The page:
The breakaway Turkish Republic of Northern Cyprus, which is recognised only by Turkey, holds a presidential election on Sunday amid rising tensions on the island over gas exploration and the ghost town of Varosha.
The conflict between Cyprus's Greek and Turkish communities began in the 1950s, at a time when the Mediterranean island was struggling to shake off British colonial rule.
Violence between the Greek majority and the Turkish minority escalated after independence in 1960 and led to the deployment of UN peacekeepers four years later.
A Greek-sponsored coup seeking to annex the island to Greece prompted Turkish troops to occupy the island's northern third in 1974, consolidating the ethnic divide.
RTÉ Archives: UN Peace Patrols in Cyprus in 1964
A UN-patrolled "Green Line" of barbed wire and military posts separates the Turkish Cypriot north from the internationally recognised Republic of Cyprus.
Successive UN-backed plans to reunify the island as a bizonal federation have all failed, the most recent in Switzerland in July 2017.
Varosha, a seaside suburb of the historic city of Famagusta, has become a symbol of the island's division.
The Turkish army has kept the once throbbing beach resort fenced off since its Greek Cypriot residents fled during the invasion.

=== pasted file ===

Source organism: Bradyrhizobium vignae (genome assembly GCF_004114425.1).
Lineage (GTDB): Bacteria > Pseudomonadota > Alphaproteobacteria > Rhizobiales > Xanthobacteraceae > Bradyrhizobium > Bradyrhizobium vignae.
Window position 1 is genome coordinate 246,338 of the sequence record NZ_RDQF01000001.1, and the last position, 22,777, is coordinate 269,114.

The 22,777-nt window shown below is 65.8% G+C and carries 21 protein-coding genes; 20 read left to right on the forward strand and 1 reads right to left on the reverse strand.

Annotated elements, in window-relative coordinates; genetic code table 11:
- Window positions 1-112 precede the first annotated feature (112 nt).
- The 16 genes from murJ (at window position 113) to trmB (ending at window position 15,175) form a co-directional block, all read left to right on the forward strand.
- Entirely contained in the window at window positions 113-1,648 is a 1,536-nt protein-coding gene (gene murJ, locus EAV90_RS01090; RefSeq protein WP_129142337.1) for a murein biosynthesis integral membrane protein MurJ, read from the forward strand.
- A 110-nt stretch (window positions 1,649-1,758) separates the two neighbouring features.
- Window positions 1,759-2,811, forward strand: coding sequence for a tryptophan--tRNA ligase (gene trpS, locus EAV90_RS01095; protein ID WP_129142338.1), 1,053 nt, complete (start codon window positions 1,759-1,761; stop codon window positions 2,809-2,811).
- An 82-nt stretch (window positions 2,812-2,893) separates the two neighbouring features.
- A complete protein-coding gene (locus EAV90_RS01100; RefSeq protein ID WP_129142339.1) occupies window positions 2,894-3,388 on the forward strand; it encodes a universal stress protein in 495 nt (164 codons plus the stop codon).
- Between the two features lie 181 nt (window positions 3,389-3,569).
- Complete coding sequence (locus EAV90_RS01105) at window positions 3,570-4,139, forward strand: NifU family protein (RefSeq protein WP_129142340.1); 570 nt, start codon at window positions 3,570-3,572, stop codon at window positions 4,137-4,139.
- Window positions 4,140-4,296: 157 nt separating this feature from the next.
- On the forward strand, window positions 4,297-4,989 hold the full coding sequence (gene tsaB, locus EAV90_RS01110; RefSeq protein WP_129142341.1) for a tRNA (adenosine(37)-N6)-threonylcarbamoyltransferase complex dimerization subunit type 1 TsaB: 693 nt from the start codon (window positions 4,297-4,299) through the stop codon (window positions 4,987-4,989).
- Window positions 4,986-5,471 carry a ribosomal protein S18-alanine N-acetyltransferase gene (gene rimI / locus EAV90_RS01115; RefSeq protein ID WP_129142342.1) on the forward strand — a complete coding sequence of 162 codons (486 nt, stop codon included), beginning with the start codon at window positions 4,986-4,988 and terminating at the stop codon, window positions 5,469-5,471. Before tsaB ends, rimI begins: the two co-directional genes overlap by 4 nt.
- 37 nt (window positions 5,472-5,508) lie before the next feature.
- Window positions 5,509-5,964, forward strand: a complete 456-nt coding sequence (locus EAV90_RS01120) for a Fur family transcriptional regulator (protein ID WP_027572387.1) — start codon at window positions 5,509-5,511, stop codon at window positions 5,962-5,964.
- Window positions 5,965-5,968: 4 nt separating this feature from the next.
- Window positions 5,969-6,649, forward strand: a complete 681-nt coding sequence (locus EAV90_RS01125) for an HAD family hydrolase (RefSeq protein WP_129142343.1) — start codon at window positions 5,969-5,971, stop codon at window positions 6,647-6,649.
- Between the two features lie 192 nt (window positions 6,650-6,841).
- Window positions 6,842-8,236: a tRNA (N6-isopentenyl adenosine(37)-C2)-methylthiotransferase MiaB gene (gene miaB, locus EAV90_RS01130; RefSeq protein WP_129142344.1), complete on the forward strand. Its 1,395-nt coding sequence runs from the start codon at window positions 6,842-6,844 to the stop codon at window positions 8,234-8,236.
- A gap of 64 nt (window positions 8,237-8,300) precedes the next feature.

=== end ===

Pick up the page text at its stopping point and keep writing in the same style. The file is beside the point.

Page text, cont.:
In 1984, the UN adopted a resolution demanding it come under its control and that its original inhabitants be allowed to return.
But Ankara refused to comply, leaving it as a ruined ghost town until Turkish troops restored access, to the anger of Greek Cypriots.
RTÉ's Doc on One: Return To The Green Line
Offshore gas exploration off the island, part of a wider battle for influence in the eastern Mediterranean, has seen tensions soar between Greece and Turkey.
Despite warnings from the UN and the European Union, Turkey sent a drilling ship and deployed its first armed drone to the north earlier this year.
The breakaway state counts more than 300,000 citizens. Just under 200,000 are registered to vote in Sunday's election.
The north's economy is heavily dependent on budget support from the Turkish government.
Although it is nominally part of the European Union, any aid packages from the bloc are subject to veto by the Cyprus government.
The private sector is heavily dependent on tourism, with around a million arrivals a year before the coronavirus pandemic hit international travel.